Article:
For most Grade 11 students, beginning to choose a career path can be daunting, but for young women considering the mining industry it may be even harder.
Forty-five female students from area schools attended the second annual women-In-Mining/STEM luncheon at Chateau Nova Hotel, Nov. 19.
Organizers say that closing the gender gap in a field which is heavily male dominated is important in the coming years. This means working with schools to expose young girls to the benefits and opportunities that are possible within mining-related work.
The diamond mining company, which owns the Gahcho Kue mine, as well as the now defunct Snap Lake Mine and Victor Mine in Northern Ontario, hosted a panel of female specialists aiming to inform young women the benefits of the profession. Among the speakers included was
Makenna Genge, a Grade 11 student from St. Patrick High School who said she was interested in the luncheon because she enjoys math and science. As such, she is interested in seeing what she can actually do with her studies.
“Right now it is kind about seeing what is out there,” she said, adding she is cautious about limiting herself. “Right now all I think about is school and grades and stuff. To look further into the future, it is kind of foreign to me. I am trying to keep my options open and I am just trying to figure out what do I want to do for the rest of my life? It is a really big decision that we have to make at a fairly young age.”
Schoolmate Adithi Balaji, who is also in Grade 11, said she was interested in the luncheon because she is trying to find a way to come back to Yellowknife, build a career and give back to the community.
“For me, I really love this town and I want to come back at some point,” she said. “I think mining would be a good way to get back to Yellowknife. I know a lot of people are excited to leave, but I want to find ways I can make a career here.”
The event included a speaking panel of Pamela Ellemers, a manager of technical services at De Beers, Kimi Balsillie, a Metis Yellowknifer and community liaison with the company; Pamela Strand, assistant deputy minister of Minerals, Petroleum and Resources at the GNWT department of Industry, Tourism and Investment; and Lesley Rigg, dean of the Faculty of Science at the University of Calgary.
Ellemers discussed her career development and the importance of taking a risk early in her career as a young geologist in remote, northern Saskatchewan.
“It was an amazing experience and when I had that experience, all of a sudden it dawned on me that this was what I wanted to do for the rest of my life,” she said.
“Now I’m working to try to figure out if our next diamond deposits are going to be our next mine.”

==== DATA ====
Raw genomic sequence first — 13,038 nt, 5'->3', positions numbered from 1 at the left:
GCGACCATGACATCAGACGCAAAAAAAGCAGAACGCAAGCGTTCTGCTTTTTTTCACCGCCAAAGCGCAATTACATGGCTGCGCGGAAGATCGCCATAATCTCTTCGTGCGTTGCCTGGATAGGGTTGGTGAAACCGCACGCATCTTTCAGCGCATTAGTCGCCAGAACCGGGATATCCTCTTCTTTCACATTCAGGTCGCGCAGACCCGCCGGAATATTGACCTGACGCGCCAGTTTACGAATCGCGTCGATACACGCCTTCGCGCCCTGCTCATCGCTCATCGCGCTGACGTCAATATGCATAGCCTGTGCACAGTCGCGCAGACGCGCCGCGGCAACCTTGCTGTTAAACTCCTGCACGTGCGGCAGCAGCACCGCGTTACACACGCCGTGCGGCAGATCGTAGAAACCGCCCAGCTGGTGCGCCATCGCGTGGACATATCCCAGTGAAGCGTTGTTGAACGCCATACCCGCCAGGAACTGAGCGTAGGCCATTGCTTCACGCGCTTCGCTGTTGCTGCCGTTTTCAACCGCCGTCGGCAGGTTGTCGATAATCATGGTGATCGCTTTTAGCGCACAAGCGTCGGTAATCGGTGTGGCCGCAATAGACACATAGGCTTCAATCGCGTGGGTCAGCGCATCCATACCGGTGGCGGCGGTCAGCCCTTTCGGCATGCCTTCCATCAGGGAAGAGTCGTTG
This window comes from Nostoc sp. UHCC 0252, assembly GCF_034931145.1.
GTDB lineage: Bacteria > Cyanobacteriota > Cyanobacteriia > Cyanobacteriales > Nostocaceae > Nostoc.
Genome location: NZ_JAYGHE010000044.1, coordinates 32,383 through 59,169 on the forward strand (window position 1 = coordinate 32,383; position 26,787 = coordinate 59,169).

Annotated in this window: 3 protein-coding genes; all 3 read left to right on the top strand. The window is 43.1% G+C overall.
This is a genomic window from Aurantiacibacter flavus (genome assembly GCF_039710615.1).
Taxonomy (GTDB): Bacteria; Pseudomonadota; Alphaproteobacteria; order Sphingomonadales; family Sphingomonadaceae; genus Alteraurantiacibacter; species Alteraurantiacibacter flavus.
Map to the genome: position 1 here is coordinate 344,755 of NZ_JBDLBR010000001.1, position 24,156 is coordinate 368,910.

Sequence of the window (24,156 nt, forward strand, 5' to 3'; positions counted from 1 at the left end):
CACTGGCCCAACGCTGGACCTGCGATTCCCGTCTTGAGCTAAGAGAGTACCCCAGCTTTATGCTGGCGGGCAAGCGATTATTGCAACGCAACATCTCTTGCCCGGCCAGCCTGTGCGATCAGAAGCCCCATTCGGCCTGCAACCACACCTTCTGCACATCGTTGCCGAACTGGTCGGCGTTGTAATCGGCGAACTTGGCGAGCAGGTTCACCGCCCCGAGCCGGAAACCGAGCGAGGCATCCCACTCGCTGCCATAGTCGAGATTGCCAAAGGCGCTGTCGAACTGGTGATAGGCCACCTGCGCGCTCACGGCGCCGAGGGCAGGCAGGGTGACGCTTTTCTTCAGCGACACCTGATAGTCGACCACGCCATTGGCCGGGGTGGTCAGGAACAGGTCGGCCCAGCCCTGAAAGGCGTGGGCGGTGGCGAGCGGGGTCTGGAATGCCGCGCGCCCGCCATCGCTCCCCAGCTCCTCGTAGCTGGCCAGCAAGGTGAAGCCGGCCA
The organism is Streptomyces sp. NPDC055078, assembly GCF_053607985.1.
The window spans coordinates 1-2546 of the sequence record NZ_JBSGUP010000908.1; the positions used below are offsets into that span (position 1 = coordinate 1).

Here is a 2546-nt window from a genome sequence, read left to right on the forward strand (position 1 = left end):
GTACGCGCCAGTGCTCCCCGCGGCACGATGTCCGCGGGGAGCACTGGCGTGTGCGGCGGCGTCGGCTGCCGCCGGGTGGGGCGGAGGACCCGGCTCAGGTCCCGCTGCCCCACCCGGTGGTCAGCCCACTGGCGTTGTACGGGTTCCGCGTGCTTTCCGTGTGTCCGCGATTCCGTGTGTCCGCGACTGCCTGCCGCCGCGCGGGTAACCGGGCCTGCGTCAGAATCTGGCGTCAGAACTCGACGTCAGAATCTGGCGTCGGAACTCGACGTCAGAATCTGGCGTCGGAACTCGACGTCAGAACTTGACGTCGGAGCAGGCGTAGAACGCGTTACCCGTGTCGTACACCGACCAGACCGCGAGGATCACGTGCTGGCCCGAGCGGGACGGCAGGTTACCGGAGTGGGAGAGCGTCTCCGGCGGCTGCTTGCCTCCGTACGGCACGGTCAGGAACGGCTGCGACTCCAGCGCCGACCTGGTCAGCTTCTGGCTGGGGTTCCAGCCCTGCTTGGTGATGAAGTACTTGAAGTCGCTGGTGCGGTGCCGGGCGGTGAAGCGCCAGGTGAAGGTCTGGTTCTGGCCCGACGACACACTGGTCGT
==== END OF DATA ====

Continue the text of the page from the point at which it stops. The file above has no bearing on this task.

She touched on her experience travelling within the company, including to South Africa and in Canada to different mines.
Balsillie, a Sir John Franklin High School graduate, talked about her experience as an environmental officer and how changes in the landscape drove her to become a community liaison at Gahcho Kue. She said it was important to get the required education and develop contacts and volunteering hours to become a mine worker.
“My passion was to ensure that the land and people who use the land were taken care of and how to do it was to get a job at a mine and be more involved,” she said.
Strand explained how she ended up working in government, starting as a field geologist and how her path originated from a lifelong passion for the outdoors and science. During her career she was involved in creating geology and mining-related companies in the private sector before being offered a job in 2014 to work with the GNWT. Since then, she has taken part in the devolution process and the territory’s effort to take more local control of its natural resources.
“I thought, what an opportunity, because when you think about it, how often does a jurisdiction take control of minerals and oil and gas,” she said, adding that today she is involved in developing a Mineral Resources Act and working to find new mining sources in the North.
Working with people and aiming to benefit the local community are big incentives, she said.
Rigg discussed the unpredictability of the mining field and how she became a scientist instead of travel-loving flight attendant or a pilot.
“You don’t necessarily have to know where you want to go or what you want to be,” she said. “A path will emerge and it does.”